Pyloric stenosis and reflux (GERD)

Parents of a pyloric stenosis (“PS”) baby often face one or both of two questions –

1                    Does this sick baby have PS or reflux ?

2                    My baby’s had surgery for PS but is still sicking up – is this still PS or is it reflux ?

This blogsite’s main post on telling the difference between PS and reflux (or GERD or GORD) was written 30 months ago and is one of the most often visited.  That’s two good reasons to look at the main facts again.

First, some necessary information about GERD.

GERD stands for gastro-esophageal reflux disease (the American spelling), and GORD is the English equivalent.  What is it ?

Reflux or GERD in babied ((c) Mayo Clinic)

Reflux (GERD) in babies – (c) Mayo Foundation

If the muscle ring at the lower end of the esophagus (the tube that takes our nourishment down from the throat to the stomach) is unusually relaxed, weakened, does not close when it should, or becomes herniated, the gastric (or stomach) contents are forced back up the esophagus.  But this fluid material will now have become acidified, and so it will burn and damage  the lining (the mucosa) of the esophagus.  What we feel as a result is usually described as heartburn, chest pain, regurgitation, and nausea.

Reflux can be minor or very, very unpleasant but in itself it doesn’t kill.

It is believed that in the “Western” world between 10 and 20% of people will suffer with GERD at some time or chronically.  Serious and continued GERD can cause other problems, ranging from coughs and esophagitis to ulcers, scarring and even cancer.

Almost everyone will sometimes experience passing reflux.  Depending on its seriousness, GERD can be managed with diet, antacids and other medications.  Some of GERD’s causes may require surgery.

Babies have an immature system, including their gastric tract, and for this reason most babies will “sick up” – some occasionally and some very much.  Anything that upsets a baby’s stomach is likely to affect its working, whether it’s mother’s lovely spicy dinner flavouring her breast milk, or abdominal surgery during which some strange tools and gloved fingers fiddled with its insides.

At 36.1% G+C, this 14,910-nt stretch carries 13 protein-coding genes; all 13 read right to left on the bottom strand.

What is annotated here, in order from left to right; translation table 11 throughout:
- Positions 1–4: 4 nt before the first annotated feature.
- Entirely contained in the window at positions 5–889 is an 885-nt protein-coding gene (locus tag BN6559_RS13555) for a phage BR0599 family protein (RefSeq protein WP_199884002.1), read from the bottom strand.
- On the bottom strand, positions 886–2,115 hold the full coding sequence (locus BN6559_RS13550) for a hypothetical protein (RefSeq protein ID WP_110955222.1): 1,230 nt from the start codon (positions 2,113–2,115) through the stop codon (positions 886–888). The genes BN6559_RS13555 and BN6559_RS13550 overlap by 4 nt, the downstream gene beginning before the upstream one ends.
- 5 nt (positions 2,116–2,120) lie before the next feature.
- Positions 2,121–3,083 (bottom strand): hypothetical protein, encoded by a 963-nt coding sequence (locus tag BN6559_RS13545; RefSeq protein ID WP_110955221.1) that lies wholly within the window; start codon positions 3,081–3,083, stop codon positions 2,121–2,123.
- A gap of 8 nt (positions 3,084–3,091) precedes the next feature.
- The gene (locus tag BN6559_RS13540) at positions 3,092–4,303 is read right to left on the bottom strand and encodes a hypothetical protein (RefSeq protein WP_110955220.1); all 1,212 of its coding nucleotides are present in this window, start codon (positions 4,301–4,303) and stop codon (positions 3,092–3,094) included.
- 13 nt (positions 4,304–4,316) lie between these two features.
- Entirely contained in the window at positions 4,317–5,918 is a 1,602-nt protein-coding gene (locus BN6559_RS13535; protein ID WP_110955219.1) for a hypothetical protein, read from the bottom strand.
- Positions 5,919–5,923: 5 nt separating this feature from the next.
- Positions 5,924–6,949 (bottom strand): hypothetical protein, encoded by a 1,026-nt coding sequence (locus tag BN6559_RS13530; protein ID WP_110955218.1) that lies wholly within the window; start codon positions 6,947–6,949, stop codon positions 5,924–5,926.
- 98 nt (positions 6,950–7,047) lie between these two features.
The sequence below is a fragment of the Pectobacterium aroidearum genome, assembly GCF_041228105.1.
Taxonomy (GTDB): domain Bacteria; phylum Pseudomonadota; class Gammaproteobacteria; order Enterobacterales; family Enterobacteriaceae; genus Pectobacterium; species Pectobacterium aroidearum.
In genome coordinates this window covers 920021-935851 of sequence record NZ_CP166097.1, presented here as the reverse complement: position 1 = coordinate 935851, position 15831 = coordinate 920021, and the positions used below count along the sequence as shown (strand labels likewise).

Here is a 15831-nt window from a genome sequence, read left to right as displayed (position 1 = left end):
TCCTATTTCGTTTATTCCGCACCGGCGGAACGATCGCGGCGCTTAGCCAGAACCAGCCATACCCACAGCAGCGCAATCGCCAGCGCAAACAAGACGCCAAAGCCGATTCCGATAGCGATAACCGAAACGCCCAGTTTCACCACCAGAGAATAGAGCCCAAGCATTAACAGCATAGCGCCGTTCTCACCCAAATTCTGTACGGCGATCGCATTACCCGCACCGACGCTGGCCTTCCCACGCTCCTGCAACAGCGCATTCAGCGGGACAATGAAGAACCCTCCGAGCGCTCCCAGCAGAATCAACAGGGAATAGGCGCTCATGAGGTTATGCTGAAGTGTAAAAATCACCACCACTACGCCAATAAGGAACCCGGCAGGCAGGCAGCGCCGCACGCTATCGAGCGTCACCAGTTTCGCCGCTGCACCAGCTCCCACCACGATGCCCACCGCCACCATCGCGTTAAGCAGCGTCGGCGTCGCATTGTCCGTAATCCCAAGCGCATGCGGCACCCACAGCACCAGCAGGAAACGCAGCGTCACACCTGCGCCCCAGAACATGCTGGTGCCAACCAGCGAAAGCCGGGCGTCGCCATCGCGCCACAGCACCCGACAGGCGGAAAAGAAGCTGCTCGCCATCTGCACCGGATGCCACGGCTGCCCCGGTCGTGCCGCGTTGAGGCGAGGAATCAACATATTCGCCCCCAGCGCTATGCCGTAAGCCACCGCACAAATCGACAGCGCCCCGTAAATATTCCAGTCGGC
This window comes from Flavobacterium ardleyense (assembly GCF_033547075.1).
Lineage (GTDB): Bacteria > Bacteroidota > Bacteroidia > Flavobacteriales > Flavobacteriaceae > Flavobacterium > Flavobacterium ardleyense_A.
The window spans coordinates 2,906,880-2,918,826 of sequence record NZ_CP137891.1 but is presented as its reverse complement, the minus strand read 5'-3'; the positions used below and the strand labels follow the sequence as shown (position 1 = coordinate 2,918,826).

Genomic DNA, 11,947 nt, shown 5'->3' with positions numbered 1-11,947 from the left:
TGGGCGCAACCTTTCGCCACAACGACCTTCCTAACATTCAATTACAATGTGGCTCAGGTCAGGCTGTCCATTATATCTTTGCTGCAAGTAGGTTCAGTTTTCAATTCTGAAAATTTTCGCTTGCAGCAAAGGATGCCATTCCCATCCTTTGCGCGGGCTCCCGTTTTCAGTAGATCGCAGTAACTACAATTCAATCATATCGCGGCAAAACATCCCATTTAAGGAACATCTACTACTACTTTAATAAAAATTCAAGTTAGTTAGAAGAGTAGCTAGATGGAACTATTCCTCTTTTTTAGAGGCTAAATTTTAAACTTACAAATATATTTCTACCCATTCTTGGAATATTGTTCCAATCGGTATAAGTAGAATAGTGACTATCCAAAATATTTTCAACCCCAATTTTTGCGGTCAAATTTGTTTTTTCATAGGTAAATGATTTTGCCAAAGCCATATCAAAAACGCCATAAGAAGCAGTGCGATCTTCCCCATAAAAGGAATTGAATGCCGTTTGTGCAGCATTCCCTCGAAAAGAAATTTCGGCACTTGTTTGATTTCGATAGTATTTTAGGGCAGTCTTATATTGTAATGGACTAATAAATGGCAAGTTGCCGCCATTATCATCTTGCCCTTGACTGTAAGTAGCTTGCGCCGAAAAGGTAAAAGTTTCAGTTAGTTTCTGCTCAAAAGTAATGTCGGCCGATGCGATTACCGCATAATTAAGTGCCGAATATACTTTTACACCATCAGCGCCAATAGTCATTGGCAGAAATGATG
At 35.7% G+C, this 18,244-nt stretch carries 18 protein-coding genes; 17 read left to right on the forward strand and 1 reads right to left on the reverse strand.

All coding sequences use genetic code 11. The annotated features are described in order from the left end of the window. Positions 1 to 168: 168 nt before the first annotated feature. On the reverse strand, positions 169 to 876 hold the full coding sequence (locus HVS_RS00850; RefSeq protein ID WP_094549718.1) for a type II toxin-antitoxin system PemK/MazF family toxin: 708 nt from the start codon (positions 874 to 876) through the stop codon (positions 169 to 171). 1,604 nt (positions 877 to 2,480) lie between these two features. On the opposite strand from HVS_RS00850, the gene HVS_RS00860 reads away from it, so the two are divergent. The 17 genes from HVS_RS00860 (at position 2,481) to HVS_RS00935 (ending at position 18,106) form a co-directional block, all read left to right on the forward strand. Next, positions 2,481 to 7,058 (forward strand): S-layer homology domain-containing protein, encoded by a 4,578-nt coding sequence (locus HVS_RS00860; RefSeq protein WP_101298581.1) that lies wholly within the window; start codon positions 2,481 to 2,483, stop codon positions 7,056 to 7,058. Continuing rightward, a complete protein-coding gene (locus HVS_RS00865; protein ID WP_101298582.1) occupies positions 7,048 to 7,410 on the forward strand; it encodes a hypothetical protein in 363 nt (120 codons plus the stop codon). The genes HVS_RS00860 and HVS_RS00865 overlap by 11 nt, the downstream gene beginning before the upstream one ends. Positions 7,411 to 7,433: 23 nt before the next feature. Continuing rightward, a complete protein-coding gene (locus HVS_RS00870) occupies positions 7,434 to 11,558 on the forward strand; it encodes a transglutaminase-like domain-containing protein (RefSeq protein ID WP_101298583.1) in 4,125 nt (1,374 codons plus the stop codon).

So it’s not hard to realize that almost all babies will continue to vomit and have reflux after abdominal surgery such as a pyloromyotomy.  This may happen just a few times, or during the days of post-operative recovery, or for some weeks or even months and years, or baby may (now) have a chronic problem.  Unless the baby’s immediate family are all troubled by GERD or have never known a sign of it, it may be hard to get a sense that a PS baby’s post-op GERD is either a family trait or was probably triggered by the surgery.

My reading and listening have shown me several things –

            1. Little substantial medical research has been done and published about this common problem.
            2. The very few small samples that have been reported have all found (1) that PS people have a higher rate of gastro-intestinal “conditions” – but (2) hasten to add that the number is not significant.  My logic and reading make me disagree!
            3. Pediatricians and peds ward workers will usually warn parents to expect some post-op vomiting and GERD.
            4. When GERD continues, most doctors dismiss it as resulting from the surgery.
            5. Those affected by PS, surgery and GERD should be aware of the fact that (like every part of our broken society) the medical world engages in what might be termed “power play”.  Doctors like their many kinds of authority, hate it being questioned, protect each other, work and talk together, etc.  They also dislike spending time that will affect their day and the patients they must see: issues (and thus people) will not always be adequately dealt with.

Now about pyloric stenosis…

First some major differences between GERD and PS.

          1. GERD in itself is not deadly but untreated PS usually is – and quite quickly so.
          2. Linked with this, GERD will slow down weight gain and growth but PS will usually reverse it.
          3. Although both result in vomiting, GERD is caused by the stomach’s entrance muscle ring and PS by the exit muscle.
          4. In GERD the muscle ring is not 100% effective but will usually develop; in PS the muscle ring is stimulated to over-develop, a process that can usually be stopped only by medication or surgery.
Pyloric stenosis in babies

Pyloric stenosis in babies

Many of our medical advisors (GPs and paediatricians) will not diagnose a baby with PS (or even consider this) until all other possibilities have been eliminated.  This is correct: we don’t rush to infant surgery unless it is necessary.  But this sound principle sometimes masks diagnostic ignorance or incompetence.  Countless hundreds of outraged parents have written up their traumatised stories on the internet to warn others that their baby could have died before their doctor might have diagnosed PS.  They usually tell us they went to another doctor, or (quite often, it seems) created a scene at the local hospital’s Emergency Dept.